The overhead leaping slash, Shin Air On Ryo Zan, is another of Shin Hisako's openers, but unlike regular Hisako's Air On Ryo Zan, this move is input from the ground and is always unsafe on block. As a result, you should probably not represent this mixup option too often, until you have put appropriate fear in your opponent by using the Spirit Slice cross-up or safer options like crouching MK canceled into Shin On Ryo Zan. The heavy version is the slowest and therefore most reactable, but it travels the farthest horizontal distance and is the safest at -6 on block, meaning the punish will usually start with only a jab or a throw. The shadow version of Shin Air On Ryo Zan is her only projectile invincible move.
Her last opener, shadow Spirit Slice, is an interesting move. It travels full screen but has no invincibility and is actually a fair bit slower than it seems. It's also very unsafe on block, which means you don't need shadow counter to punish shadow Spirit Slice. That said, because Shin Hisako's horizontal approach is often lacking against characters with strong zoning, sometimes she will need to guess with this move in neutral and hope to catch her opponent off guard. It should be used sparingly and only when other options haven't worked, though, because the price of being wrong is high.
Apart from converting Spirit Orb projectiles into combos using a manual, as is common of KI projectiles, Shin Hisako can start juggle combos using the medium or heavy version of her Spirit Slice crossup. The light version is very strong, since it is too fast to react to, but it does not launch high enough to start a juggle. The medium and heavy versions are quite a bit slower than the light version, which means reacting to the startup and blocking in time is certainly feasible, but Shin Hisako has some dirty tricks to help with this.
After certain knockdowns, like sweep and throw, Shin Hisako has the option of placing an orb and then using medium Spirit Slice to quickly travel to the other side. The orb will connect before the Spirit Slice hitbox appears, making the crossup hit more or less instantly, and then the Spirit Slice will pop the opponent up for a juggle opportunity. Learning one or two basic juggles to keep this combo going will help you convert Shin Hisako's mixups into more meaningful damage. You can juggle with normals, Shin On Ryo Zan, the light and medium versions of Awakened Soul, and Shin Air On Ryo Zan, the last of which will cause a ground bounce for more possibilities. You can attempt to recapture using shadow Shin Air ORZ, or do a juggle cashout using the shadow Awakened Soul uppercut. Note that you can get similar combos off heavy Spirit Slice, which is particularly important if you like to make use of the Spirit Orb-enhanced version of this move.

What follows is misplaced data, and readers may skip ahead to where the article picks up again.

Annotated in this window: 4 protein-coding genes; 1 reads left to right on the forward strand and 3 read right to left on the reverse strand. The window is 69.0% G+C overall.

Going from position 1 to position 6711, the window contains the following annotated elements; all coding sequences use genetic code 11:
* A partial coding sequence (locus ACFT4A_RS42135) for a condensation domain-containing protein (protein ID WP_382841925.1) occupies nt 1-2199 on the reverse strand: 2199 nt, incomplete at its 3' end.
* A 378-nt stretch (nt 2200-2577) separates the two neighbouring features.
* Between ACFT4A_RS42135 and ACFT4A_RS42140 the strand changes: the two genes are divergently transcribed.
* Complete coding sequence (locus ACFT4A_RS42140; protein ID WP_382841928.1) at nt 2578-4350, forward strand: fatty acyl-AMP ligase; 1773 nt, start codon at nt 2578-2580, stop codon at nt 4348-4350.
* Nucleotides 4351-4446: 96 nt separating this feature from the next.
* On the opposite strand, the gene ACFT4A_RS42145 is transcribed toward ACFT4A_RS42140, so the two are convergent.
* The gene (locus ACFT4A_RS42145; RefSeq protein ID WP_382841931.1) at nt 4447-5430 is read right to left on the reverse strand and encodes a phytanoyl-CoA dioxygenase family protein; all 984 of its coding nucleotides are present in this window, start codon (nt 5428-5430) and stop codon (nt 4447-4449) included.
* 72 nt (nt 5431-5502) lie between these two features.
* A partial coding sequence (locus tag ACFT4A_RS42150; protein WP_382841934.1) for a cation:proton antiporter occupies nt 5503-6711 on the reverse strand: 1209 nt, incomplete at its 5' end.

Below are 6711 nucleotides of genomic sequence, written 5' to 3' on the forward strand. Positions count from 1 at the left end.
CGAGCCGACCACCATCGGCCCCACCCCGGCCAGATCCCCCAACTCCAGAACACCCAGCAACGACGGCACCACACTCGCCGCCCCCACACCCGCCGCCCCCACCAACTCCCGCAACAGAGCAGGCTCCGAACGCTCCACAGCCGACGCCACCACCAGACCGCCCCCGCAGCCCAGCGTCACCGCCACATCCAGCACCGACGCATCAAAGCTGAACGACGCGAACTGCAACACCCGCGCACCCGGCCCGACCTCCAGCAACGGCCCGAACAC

Shin Hisako has three linkers. Shin On Ryo Zan is the most damaging of the three, and the light version is the fastest, which means it's the one you should be using if you earn a lockout from your opponent. Like Hisako's Possession linker, Spirit Slice has quite a bit of startup that can't be broken, so it's a good option if you expect your opponent is mashing and want to try to get a free timing lockout.
Shin Hisako tends to choose between damage or setups. Awakened Soul is a good damage ender to use when you are starting out with the character and don't have a lot of set play planned or want to close out a round. But as you get more practice with Shin Hisako's very scary mixups, you will probably prefer the hard knockdown ender, which gives Shin Hisako enough time to run a scary mixup. You can take a "basic" mixup here involving attacking from the front with a normal, throwing, or doing a teleport dash crossup, or you can try to find some fancier stuff; after the hard knockdown ender, try placing an orb and immediately doing light Spirit Slice. If you do it quickly enough, the Spirit Slice will whiff and you will be able to auto-double or linker after the projectile crosses them up. Throwing in extra wrinkles like this will keep the defense on their toes. And like Sabrewulf, Shin Hisako gets a little extra juice out of her wall splat ender since the teleport dash adds a left-right component to an already scary mixup.
Some of Shin Hisako's scary cross-ups after medium or heavy Spirit Slice will lead to a juggle opportunity, so she has been equipped with a recapture. While it is a shadow move, and therefore quite easily breakable, it is an option to convert Shin Hisako's juggles into a grounded combo, which might let her continue her offense with a hard knockdown and set play. Using the meter to simply cash out with shadow Awakened Soul is an option as well, and much safer against being broken, but Shin Hisako will not get her best setups using this path.
Shin Hisako's instinct is a weird one. She spawns "creepy hands" on the ground which will slowly move toward the opponent, while Shin Hisako can act like normal. If the hands touch the opponent while they are in neutral, they will get grabbed for 20% damage. Pressing HP+HK again will respawn the hands where Shin Hisako is currently standing, in case the opponent slithered too far away from them.
It's important to note that the hands are not a command grab, even though it kind of feels like they should be. In fact, the hands play by their own rules. You cannot be grabbed if you are doing the following: jumping, dashing in either direction, in hit stun or block stun from Shin Hisako, hitting Shin Hisako yourself, or doing any shadow move. Note that being throw invincible (without the use of a shadow move) is not enough to avoid the hands, but this list does mean that you have several options to try and avoid taking the hands if you're in neutral. Being completely immune from the hands while you are hitting Shin Hisako means you can turn the situation around, but be sure to start jumping or dashing away once your combo finishes or else you'll get scooped up.